Huntsman cutter and resident tailoring columnist Matthew Gonzalez turns his attentions to the art of photography
At its core, photography tells a story. It’s the reason we use that tired cliché ‘a picture is worth a thousand words’. During the Great Depression, photographer Dorothea Lange famously took portraits of impoverished Dust Bowl era migrant workers. In many cases she would shoot her subject from a low angle, looking upward. It was a technique that would make us, the observer, feel small and the subject big. They would tower over us, while we glimpsed into their world of hardship. Lange used her camera to remind us that everyone, regardless of their age, race or economic circumstance is valuable. She showed us that even those who we can very easily pity, possess untold amounts of grace and dignity. At her core she was a storyteller. Photography’s ability to convey stories is why it resonates with us so much. It’s also why that favourite picture of yourself (the one where the camera angle and lighting are perfect so you’ve never looked better) means so much to you, because it captures a memory of you at your aesthetic best; it’s a tangible document that allows you to forever bask in the momentary bliss of photogenic perfection.
Clothing is another great communicator. Our wardrobes are material signifiers which inform the world of who we are publicly and privately. Our clothing can indicate what we do professionally, our religious beliefs, the music we like and even our political affiliations. Naturally, clothing has long been an interesting subject for photographers. Tailoring and photography specifically have always been comfortable bedfellows.
The long elegant lines of a well-tailored jacket and the razor sharp creases of pressed trousers naturally possess the physical elements that make a good photograph. However, those elements alone don’t produce a great picture. As viewers, we require a story. We want a reason to study a photo. Lange, like all great photographers, seemed to sear the intangible backstories of her subjects on to film and that is what still draws us into great pictures today. When it comes to fashion photography a professional model whose sole purpose is to look good wearing a suit is usually aesthetically pleasing and very stylish, but it can lack a sense of authenticity. Conversely ‘street’ photography seems to pin down the very essence of what fashion photography is supposed to be, the tangible manifestation of personal creativity and passion coming together through clothing.
We can most easily see this online. Instagram has been an amazing platform to showcase photographers who are seemingly inspired by the relationship between a person and their clothing. Jamie Ferguson (@JKFman) and Scott Schuman (@thesartorialist) are just two of many who come to mind when thinking of photographers who showcase ‘regular’ men and women (i.e. non celebrities) in their own clothing.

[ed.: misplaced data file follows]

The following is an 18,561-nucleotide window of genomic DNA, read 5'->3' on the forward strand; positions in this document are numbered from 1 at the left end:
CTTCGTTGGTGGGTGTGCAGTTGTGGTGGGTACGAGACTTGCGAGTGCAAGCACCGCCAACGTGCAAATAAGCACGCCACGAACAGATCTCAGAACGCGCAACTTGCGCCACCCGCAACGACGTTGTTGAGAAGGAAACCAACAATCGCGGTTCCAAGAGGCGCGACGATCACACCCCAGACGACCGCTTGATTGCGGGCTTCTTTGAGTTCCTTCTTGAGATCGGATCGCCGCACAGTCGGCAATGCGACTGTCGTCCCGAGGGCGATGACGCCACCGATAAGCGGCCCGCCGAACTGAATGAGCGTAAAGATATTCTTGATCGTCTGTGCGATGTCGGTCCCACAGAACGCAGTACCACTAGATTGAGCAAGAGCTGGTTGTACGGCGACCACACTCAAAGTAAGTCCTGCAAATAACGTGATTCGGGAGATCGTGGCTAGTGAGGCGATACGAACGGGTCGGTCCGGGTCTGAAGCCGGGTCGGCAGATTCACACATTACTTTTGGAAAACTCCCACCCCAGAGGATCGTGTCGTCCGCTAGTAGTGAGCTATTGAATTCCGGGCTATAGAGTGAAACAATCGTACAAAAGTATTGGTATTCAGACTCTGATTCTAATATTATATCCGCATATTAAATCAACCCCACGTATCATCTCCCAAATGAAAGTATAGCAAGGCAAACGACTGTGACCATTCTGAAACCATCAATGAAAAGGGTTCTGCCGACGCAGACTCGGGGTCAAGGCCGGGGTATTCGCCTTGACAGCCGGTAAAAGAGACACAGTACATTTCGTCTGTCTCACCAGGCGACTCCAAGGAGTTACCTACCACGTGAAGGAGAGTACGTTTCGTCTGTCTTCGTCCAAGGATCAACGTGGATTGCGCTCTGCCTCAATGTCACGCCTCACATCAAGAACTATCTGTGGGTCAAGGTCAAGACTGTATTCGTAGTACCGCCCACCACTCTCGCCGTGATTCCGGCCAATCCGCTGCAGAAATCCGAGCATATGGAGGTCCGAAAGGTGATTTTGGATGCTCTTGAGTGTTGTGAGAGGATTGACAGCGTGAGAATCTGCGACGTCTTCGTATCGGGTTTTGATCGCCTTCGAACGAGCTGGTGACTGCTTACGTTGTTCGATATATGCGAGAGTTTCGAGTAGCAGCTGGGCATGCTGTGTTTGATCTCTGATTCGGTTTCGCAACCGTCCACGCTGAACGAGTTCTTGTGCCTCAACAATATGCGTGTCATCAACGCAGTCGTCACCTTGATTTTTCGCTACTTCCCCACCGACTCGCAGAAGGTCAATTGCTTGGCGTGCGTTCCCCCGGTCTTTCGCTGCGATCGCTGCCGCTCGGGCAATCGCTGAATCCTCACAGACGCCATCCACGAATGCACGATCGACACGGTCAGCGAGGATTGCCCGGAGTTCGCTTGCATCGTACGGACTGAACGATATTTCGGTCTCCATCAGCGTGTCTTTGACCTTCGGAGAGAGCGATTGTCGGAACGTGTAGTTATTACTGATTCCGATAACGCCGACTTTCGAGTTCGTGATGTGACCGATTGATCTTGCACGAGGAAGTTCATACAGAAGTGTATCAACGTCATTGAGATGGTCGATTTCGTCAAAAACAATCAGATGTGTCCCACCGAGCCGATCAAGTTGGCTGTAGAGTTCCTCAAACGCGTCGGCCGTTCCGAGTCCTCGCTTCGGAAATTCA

Seeing a photo of an otherwise regular passerby dressed exquisitely, not because it’s their job or because some stylist had kitted them out, but instead because they are passionate about how they dress, is far more interesting than almost anything coming out of a studio. Great photographers are able to sense and capture that passion on film. When scrolling through JKFman’s account one will see a variety of posed and candid shots of well-dressed men expressing themselves by wearing their own clothing. More often than not the men in Ferguson’s feed are suited up. He is a master of showcasing the richness and character of men’s suiting that lies beneath the polarised conventional wisdom that a suit is either a boring city uniform or an outlandish peacock outfit (just think the worst of what Pitti has to offer for a mental image). In doing so, he has discovered a new archetypal urban male. One that is drawn to the formal lines of tailoring without feeling obliged to conform to the conventional expectations of long standing sartorial dogma. The suit can be yours to interpret and if other people like it, all the better!
If fashion photography is about telling the story of clothing and the people wearing them, then the best photographs are the ones that feel genuine. It’s why celebrity models in fashion adverts can sometimes feel a bit strange and disjointed. It’s also why we are so drawn to the subtextual narrative of great photographs. We, as consumers of photography, in galleries, museums, magazines and on social media want to be mesmerised by it. A great photo should linger in our minds like a song we love and can’t get out of our heads. Photography is visceral. At its very worst fashion photography should be a bunch of pretty pictures. However, at its best it should inspire us to dress in a way that makes us comfortable to express who we truly are. MG
Words by Matthew GONZALEZ